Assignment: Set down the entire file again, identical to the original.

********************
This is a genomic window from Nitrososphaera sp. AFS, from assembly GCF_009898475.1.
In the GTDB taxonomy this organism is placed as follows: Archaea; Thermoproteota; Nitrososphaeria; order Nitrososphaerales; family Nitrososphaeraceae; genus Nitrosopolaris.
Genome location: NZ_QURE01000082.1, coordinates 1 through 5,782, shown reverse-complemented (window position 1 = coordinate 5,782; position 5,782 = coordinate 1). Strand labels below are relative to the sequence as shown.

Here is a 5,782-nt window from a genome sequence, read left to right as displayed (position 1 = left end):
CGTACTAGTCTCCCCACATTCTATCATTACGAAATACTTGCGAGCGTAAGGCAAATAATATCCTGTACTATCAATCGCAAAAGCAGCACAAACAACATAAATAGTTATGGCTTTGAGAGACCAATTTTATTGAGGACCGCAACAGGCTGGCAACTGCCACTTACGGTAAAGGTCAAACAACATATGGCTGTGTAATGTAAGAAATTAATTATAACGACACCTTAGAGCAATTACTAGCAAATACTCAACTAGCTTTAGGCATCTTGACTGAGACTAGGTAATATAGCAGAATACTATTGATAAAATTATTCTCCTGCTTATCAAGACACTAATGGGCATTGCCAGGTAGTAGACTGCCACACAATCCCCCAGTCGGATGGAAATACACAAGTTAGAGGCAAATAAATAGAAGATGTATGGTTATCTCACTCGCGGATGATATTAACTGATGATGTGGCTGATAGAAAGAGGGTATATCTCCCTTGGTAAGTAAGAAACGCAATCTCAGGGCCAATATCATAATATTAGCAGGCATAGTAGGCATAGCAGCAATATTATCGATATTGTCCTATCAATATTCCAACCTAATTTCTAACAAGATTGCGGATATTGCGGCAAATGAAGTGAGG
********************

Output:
This is a genomic window from Nitrososphaera sp. AFS, from assembly GCF_009898475.1.
In the GTDB taxonomy this organism is placed as follows: Archaea; Thermoproteota; Nitrososphaeria; order Nitrososphaerales; family Nitrososphaeraceae; genus Nitrosopolaris.
Genome location: NZ_QURE01000082.1, coordinates 1 through 5,782, shown reverse-complemented (window position 1 = coordinate 5,782; position 5,782 = coordinate 1). Strand labels below are relative to the sequence as shown.

Here is a 5,782-nt window from a genome sequence, read left to right as displayed (position 1 = left end):
CGTACTAGTCTCCCCACATTCTATCATTACGAAATACTTGCGAGCGTAAGGCAAATAATATCCTGTACTATCAATCGCAAAAGCAGCACAAACAACATAAATAGTTATGGCTTTGAGAGACCAATTTTATTGAGGACCGCAACAGGCTGGCAACTGCCACTTACGGTAAAGGTCAAACAACATATGGCTGTGTAATGTAAGAAATTAATTATAACGACACCTTAGAGCAATTACTAGCAAATACTCAACTAGCTTTAGGCATCTTGACTGAGACTAGGTAATATAGCAGAATACTATTGATAAAATTATTCTCCTGCTTATCAAGACACTAATGGGCATTGCCAGGTAGTAGACTGCCACACAATCCCCCAGTCGGATGGAAATACACAAGTTAGAGGCAAATAAATAGAAGATGTATGGTTATCTCACTCGCGGATGATATTAACTGATGATGTGGCTGATAGAAAGAGGGTATATCTCCCTTGGTAAGTAAGAAACGCAATCTCAGGGCCAATATCATAATATTAGCAGGCATAGTAGGCATAGCAGCAATATTATCGATATTGTCCTATCAATATTCCAACCTAATTTCTAACAAGATTGCGGATATTGCGGCAAATGAAGTGAGG